Physicians at UCLA's Jonsson Cancer Center today (Oct. 13) launched a new experimental treatment for inoperable pancreatic cancer using a form of a virus that causes the common cold.
"Unfortunately, most patients with pancreatic cancer cannot be cured by surgery," said Dr. J. Randolph Hecht, lead investigator for the study at the Jonsson Cancer Center and an associate professor of medicine at the UCLA School of Medicine. "Usually, by the time the disease is detected, cancer cells have traveled beyond the pancreas or have spread too close to important blood vessels, making it impossible to safely remove all of the cancer."
Pancreatic cancer kills approximately 95% of the more than 25,000 Americans diagnosed each year with the disease, he said.
Rather than using surgery, the experimental treatment relies on a genetically engineered adenovirus -- called ONYX-015 -- that attacks only cells with alterations in, or an absence of, a gene called p53. (An adenovirus is a kind of virus that can cause the common cold.)
Hecht described the new strategy as one that strikes pancreatic cancer at its Achilles' heel.
"Alterations in or the absence of the p53 gene can leave cancer cells -- unlike normal cells -- vulnerable to attack by a virus engineered to destroy only cells which lack functional p53," he said.
In normal cells, p53 acts as a damage-control center that monitors cell growth and replication according to a specific plan encoded in the DNA. p53 also helps defend cells against infection by viruses.
When certain viruses infect normal cells, the viruses produce a kind of protein that binds to the p53 protein, thereby stifling p53's ability to function properly. With p53 out of the way and unable to protect the cells against the viruses, the viruses are free to hijack the cells' genetic machinery and transform the cells into factories that make more viruses, a process which destroys the normal cells.
ONYX-15 should not be able to replicate efficiently in normal cells that contain undamaged p53 genes, Hecht said.
"But cancer cells, which lack functional p53 genes, may not be able to protect themselves against the engineered adenovirus. The engineered virus can replicate in and destroy cancer cells in the same way a normal adenovirus can hijack a normal cell," he said.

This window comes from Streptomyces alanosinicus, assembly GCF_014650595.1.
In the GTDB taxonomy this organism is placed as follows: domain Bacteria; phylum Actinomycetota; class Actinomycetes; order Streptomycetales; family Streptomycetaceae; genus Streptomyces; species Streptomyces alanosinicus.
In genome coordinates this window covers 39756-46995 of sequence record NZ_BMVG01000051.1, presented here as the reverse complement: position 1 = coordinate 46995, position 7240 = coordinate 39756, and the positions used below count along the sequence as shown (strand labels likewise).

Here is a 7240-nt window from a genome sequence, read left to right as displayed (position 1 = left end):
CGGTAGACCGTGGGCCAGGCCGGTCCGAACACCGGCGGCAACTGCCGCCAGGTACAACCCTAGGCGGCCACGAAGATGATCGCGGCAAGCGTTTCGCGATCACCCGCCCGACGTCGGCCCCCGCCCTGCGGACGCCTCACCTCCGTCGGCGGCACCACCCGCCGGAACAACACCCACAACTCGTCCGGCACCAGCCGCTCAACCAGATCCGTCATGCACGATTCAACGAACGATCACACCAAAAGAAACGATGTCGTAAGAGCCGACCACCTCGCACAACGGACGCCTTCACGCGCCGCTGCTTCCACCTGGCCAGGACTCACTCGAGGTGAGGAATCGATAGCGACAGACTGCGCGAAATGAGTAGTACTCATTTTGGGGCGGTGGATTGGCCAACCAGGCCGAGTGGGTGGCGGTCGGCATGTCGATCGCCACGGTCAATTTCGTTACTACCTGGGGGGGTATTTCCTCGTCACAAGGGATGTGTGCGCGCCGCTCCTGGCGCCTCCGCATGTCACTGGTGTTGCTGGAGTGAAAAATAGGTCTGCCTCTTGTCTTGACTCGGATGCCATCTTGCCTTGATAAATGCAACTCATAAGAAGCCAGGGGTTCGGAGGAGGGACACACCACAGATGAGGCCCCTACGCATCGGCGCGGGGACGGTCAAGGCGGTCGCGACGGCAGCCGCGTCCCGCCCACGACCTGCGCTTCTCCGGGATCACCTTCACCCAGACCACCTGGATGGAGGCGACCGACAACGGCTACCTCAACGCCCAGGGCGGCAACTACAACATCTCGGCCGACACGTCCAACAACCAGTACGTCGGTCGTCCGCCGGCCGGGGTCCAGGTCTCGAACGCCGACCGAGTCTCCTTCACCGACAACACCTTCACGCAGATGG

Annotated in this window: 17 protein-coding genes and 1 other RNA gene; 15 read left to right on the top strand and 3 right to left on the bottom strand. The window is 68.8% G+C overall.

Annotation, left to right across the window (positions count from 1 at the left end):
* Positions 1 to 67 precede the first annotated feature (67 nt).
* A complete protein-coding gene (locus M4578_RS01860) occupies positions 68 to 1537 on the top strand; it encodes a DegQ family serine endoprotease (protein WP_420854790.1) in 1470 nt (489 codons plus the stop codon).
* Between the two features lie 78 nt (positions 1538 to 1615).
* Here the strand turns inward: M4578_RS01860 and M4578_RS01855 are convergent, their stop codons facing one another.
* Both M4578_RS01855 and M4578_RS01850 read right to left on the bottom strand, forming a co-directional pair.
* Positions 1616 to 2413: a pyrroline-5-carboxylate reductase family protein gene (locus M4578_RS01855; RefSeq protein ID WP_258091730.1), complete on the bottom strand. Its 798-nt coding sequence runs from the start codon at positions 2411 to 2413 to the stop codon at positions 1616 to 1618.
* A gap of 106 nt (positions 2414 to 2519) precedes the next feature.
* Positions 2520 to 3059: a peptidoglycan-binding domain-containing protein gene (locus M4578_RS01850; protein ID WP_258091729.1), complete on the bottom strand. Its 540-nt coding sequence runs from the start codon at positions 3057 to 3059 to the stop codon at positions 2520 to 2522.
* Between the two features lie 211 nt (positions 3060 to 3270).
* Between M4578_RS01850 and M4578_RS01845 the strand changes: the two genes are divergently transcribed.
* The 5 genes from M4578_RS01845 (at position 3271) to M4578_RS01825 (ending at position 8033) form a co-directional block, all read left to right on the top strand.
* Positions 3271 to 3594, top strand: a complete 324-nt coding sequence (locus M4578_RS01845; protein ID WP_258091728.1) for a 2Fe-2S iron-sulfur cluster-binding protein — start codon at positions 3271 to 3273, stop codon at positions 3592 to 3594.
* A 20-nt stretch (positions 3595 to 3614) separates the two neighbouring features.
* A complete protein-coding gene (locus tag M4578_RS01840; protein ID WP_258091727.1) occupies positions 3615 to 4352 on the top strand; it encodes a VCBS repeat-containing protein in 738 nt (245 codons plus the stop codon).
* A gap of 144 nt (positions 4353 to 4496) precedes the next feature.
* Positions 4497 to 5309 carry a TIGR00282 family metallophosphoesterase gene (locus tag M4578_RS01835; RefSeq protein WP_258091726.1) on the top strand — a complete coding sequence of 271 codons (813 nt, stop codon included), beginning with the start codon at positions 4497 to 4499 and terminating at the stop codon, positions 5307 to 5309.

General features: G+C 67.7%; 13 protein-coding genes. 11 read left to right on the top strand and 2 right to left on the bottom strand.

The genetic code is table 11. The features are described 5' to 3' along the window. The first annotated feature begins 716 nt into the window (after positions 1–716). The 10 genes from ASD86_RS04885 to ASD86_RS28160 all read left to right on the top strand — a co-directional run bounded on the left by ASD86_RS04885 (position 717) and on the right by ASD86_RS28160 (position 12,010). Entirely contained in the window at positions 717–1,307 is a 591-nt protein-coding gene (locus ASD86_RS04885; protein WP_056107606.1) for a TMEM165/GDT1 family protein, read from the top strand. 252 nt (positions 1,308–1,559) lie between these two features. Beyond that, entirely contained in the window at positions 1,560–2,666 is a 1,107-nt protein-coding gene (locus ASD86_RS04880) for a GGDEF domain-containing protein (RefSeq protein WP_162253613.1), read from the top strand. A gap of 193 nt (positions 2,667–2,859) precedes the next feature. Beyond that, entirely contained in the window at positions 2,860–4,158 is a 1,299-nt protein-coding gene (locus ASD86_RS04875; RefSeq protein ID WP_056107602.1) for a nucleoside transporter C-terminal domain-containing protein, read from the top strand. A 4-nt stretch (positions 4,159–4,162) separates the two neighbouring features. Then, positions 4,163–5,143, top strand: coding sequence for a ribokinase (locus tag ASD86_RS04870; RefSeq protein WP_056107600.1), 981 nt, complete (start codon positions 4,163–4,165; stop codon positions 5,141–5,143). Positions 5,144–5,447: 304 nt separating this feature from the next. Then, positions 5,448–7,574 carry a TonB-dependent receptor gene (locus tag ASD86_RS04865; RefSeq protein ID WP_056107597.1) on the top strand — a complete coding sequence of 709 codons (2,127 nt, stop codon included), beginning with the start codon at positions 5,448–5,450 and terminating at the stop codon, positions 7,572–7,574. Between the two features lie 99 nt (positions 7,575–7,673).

"By injecting large quantities of the engineered adenovirus directly into pancreatic tumors, we are trying to turn the tables on the cancer cells," he said. "Viruses that infect cancer cells manipulate the central control mechanisms of the cells to produce more viruses. The process of making more viruses kills the cancer cells.
"We hope this study marks the beginning of a new era of targeted, more efficient, and more effective therapies that can be used against pancreatic cancer," he said.
The experimental treatment is administered through a series of internal injections into pancreatic tumors. To inject adenovirus into the tumors, physicians pass a needle through a hole in an endoscopic ultrasound device. The device, inserted through the mouth and guided down into the intestinal area, allows physicians to see the location of the cancer as they work.
"This approach is the first to combine advanced imaging technology with a viral treatment for pancreatic cancer that seeks out only the cancer cells," Hecht said. "Using an endoscopic ultrasound is more efficient because we can do many more injections in a single treatment, it's less expensive and it should be safer than conventional methods that use CT scanning."
Study participants will receive eight injections over an eight-week period. During the last four weeks, they also will receive gemcitabine, a chemotherapy drug approved by the FDA for use in treating pancreatic cancer. After eight weeks of adenovirus treatment, study participants will continue to receive gemcitabine for as long as their cancers respond to the drug.
"There is some preliminary information that the virus may make cancer cells more susceptible to conventional anti-cancer treatments such as chemotherapy," Hecht said.
The study is in the earliest stages of testing in humans. Physicians will use the results from this stage of the study to evaluate the safest and most effective dosage levels, and to identify potential side effects, which could include flu-like symptoms such as chills, fever or fatigue.
Onyx Pharmaceuticals in Richmond, Calif., developed the genetically engineered adenovirus.
Patients interested in participating in the study should call Mandy Parson, RN, at (310) 206-8161.
For more information on UCLA's Jonsson Cancer Center, its people and its resources, please visit our website at http://www.cancer.mednet.ucla.edu
The above post is reprinted from materials provided by University Of California, Los Angeles -- Health Sciences. Note: Content may be edited for style and length.
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